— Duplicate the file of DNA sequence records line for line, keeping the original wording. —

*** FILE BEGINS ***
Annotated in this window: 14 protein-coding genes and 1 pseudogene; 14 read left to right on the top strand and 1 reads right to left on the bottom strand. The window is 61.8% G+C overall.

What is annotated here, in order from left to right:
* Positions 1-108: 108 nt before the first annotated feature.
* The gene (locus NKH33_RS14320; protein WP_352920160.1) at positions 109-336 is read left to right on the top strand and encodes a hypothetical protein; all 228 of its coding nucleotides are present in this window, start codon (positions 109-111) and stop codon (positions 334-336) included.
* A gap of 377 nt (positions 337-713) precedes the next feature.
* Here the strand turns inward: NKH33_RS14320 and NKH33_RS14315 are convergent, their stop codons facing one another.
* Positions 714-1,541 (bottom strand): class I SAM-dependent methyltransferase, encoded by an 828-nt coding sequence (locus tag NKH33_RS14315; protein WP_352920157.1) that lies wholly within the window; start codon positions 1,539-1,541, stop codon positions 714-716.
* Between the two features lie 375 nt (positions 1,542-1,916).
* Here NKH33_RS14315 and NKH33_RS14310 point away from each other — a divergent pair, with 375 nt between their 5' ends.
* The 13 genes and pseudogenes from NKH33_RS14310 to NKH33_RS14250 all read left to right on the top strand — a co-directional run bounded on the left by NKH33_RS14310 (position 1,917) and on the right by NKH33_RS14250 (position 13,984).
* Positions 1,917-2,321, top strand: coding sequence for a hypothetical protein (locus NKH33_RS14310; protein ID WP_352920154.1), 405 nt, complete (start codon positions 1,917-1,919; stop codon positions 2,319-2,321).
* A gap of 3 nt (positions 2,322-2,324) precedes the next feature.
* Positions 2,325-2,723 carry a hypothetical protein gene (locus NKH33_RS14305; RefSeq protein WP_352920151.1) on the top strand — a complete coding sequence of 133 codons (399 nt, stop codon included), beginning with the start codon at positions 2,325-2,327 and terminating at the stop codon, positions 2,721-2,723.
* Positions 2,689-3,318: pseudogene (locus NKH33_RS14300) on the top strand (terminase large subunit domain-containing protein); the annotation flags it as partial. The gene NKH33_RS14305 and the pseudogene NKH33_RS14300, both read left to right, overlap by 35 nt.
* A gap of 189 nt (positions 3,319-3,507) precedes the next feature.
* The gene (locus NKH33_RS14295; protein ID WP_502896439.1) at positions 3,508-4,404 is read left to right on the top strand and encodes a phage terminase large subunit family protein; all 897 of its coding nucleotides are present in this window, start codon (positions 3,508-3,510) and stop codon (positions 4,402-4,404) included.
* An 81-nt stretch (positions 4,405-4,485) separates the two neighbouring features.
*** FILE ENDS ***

Annotated in this window: 14 protein-coding genes and 1 pseudogene; 14 read left to right on the top strand and 1 reads right to left on the bottom strand. The window is 61.8% G+C overall.

What is annotated here, in order from left to right:
* Positions 1-108: 108 nt before the first annotated feature.
* The gene (locus NKH33_RS14320; protein WP_352920160.1) at positions 109-336 is read left to right on the top strand and encodes a hypothetical protein; all 228 of its coding nucleotides are present in this window, start codon (positions 109-111) and stop codon (positions 334-336) included.
* A gap of 377 nt (positions 337-713) precedes the next feature.
* Here the strand turns inward: NKH33_RS14320 and NKH33_RS14315 are convergent, their stop codons facing one another.
* Positions 714-1,541 (bottom strand): class I SAM-dependent methyltransferase, encoded by an 828-nt coding sequence (locus tag NKH33_RS14315; protein WP_352920157.1) that lies wholly within the window; start codon positions 1,539-1,541, stop codon positions 714-716.
* Between the two features lie 375 nt (positions 1,542-1,916).
* Here NKH33_RS14315 and NKH33_RS14310 point away from each other — a divergent pair, with 375 nt between their 5' ends.
* The 13 genes and pseudogenes from NKH33_RS14310 to NKH33_RS14250 all read left to right on the top strand — a co-directional run bounded on the left by NKH33_RS14310 (position 1,917) and on the right by NKH33_RS14250 (position 13,984).
* Positions 1,917-2,321, top strand: coding sequence for a hypothetical protein (locus NKH33_RS14310; protein ID WP_352920154.1), 405 nt, complete (start codon positions 1,917-1,919; stop codon positions 2,319-2,321).
* A gap of 3 nt (positions 2,322-2,324) precedes the next feature.
* Positions 2,325-2,723 carry a hypothetical protein gene (locus NKH33_RS14305; RefSeq protein WP_352920151.1) on the top strand — a complete coding sequence of 133 codons (399 nt, stop codon included), beginning with the start codon at positions 2,325-2,327 and terminating at the stop codon, positions 2,721-2,723.
* Positions 2,689-3,318: pseudogene (locus NKH33_RS14300) on the top strand (terminase large subunit domain-containing protein); the annotation flags it as partial. The gene NKH33_RS14305 and the pseudogene NKH33_RS14300, both read left to right, overlap by 35 nt.
* A gap of 189 nt (positions 3,319-3,507) precedes the next feature.
* The gene (locus NKH33_RS14295; protein ID WP_502896439.1) at positions 3,508-4,404 is read left to right on the top strand and encodes a phage terminase large subunit family protein; all 897 of its coding nucleotides are present in this window, start codon (positions 3,508-3,510) and stop codon (positions 4,402-4,404) included.
* An 81-nt stretch (positions 4,405-4,485) separates the two neighbouring features.